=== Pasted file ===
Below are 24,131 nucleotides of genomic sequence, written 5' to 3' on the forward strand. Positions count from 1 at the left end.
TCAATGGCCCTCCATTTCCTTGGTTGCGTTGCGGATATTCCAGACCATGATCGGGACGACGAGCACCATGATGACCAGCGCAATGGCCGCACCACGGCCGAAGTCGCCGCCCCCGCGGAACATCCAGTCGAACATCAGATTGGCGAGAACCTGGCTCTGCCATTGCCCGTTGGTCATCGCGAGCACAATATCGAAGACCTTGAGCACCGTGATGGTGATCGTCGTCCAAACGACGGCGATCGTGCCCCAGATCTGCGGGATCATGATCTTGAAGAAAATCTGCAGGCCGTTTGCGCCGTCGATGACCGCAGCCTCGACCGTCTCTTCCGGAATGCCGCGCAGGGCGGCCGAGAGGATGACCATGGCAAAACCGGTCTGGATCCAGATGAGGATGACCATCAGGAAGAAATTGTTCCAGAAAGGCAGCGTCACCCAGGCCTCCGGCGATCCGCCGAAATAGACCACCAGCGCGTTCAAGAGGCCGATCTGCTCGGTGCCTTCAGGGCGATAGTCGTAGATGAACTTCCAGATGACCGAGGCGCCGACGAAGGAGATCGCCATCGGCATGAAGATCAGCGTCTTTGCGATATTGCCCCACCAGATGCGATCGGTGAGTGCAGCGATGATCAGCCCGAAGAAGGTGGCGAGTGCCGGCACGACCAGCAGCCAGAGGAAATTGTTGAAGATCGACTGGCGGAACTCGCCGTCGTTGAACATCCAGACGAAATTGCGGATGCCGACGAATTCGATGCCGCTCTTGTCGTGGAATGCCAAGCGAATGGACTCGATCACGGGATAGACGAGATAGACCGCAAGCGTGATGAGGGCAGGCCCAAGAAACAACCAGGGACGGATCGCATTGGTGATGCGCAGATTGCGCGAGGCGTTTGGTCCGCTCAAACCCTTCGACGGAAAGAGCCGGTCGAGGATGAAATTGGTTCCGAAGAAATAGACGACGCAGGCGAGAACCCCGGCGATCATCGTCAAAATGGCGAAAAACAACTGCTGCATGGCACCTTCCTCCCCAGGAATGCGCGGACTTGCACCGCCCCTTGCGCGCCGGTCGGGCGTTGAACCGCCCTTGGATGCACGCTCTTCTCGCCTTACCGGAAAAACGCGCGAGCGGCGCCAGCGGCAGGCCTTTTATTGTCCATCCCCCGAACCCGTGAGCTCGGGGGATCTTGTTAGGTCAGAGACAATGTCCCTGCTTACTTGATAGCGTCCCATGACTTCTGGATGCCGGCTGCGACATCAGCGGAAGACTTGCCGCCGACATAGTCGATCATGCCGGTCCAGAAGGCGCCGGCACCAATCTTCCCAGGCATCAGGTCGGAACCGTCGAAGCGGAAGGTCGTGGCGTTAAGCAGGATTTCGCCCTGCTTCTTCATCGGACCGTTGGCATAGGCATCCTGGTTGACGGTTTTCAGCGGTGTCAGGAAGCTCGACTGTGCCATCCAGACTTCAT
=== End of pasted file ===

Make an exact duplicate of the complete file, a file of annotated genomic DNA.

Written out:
Below are 24,131 nucleotides of genomic sequence, written 5' to 3' on the forward strand. Positions count from 1 at the left end.
TCAATGGCCCTCCATTTCCTTGGTTGCGTTGCGGATATTCCAGACCATGATCGGGACGACGAGCACCATGATGACCAGCGCAATGGCCGCACCACGGCCGAAGTCGCCGCCCCCGCGGAACATCCAGTCGAACATCAGATTGGCGAGAACCTGGCTCTGCCATTGCCCGTTGGTCATCGCGAGCACAATATCGAAGACCTTGAGCACCGTGATGGTGATCGTCGTCCAAACGACGGCGATCGTGCCCCAGATCTGCGGGATCATGATCTTGAAGAAAATCTGCAGGCCGTTTGCGCCGTCGATGACCGCAGCCTCGACCGTCTCTTCCGGAATGCCGCGCAGGGCGGCCGAGAGGATGACCATGGCAAAACCGGTCTGGATCCAGATGAGGATGACCATCAGGAAGAAATTGTTCCAGAAAGGCAGCGTCACCCAGGCCTCCGGCGATCCGCCGAAATAGACCACCAGCGCGTTCAAGAGGCCGATCTGCTCGGTGCCTTCAGGGCGATAGTCGTAGATGAACTTCCAGATGACCGAGGCGCCGACGAAGGAGATCGCCATCGGCATGAAGATCAGCGTCTTTGCGATATTGCCCCACCAGATGCGATCGGTGAGTGCAGCGATGATCAGCCCGAAGAAGGTGGCGAGTGCCGGCACGACCAGCAGCCAGAGGAAATTGTTGAAGATCGACTGGCGGAACTCGCCGTCGTTGAACATCCAGACGAAATTGCGGATGCCGACGAATTCGATGCCGCTCTTGTCGTGGAATGCCAAGCGAATGGACTCGATCACGGGATAGACGAGATAGACCGCAAGCGTGATGAGGGCAGGCCCAAGAAACAACCAGGGACGGATCGCATTGGTGATGCGCAGATTGCGCGAGGCGTTTGGTCCGCTCAAACCCTTCGACGGAAAGAGCCGGTCGAGGATGAAATTGGTTCCGAAGAAATAGACGACGCAGGCGAGAACCCCGGCGATCATCGTCAAAATGGCGAAAAACAACTGCTGCATGGCACCTTCCTCCCCAGGAATGCGCGGACTTGCACCGCCCCTTGCGCGCCGGTCGGGCGTTGAACCGCCCTTGGATGCACGCTCTTCTCGCCTTACCGGAAAAACGCGCGAGCGGCGCCAGCGGCAGGCCTTTTATTGTCCATCCCCCGAACCCGTGAGCTCGGGGGATCTTGTTAGGTCAGAGACAATGTCCCTGCTTACTTGATAGCGTCCCATGACTTCTGGATGCCGGCTGCGACATCAGCGGAAGACTTGCCGCCGACATAGTCGATCATGCCGGTCCAGAAGGCGCCGGCACCAATCTTCCCAGGCATCAGGTCGGAACCGTCGAAGCGGAAGGTCGTGGCGTTAAGCAGGATTTCGCCCTGCTTCTTCATCGGACCGTTGGCATAGGCATCCTGGTTGACGGTTTTCAGCGGTGTCAGGAAGCTCGACTGTGCCATCCAGACTTCAT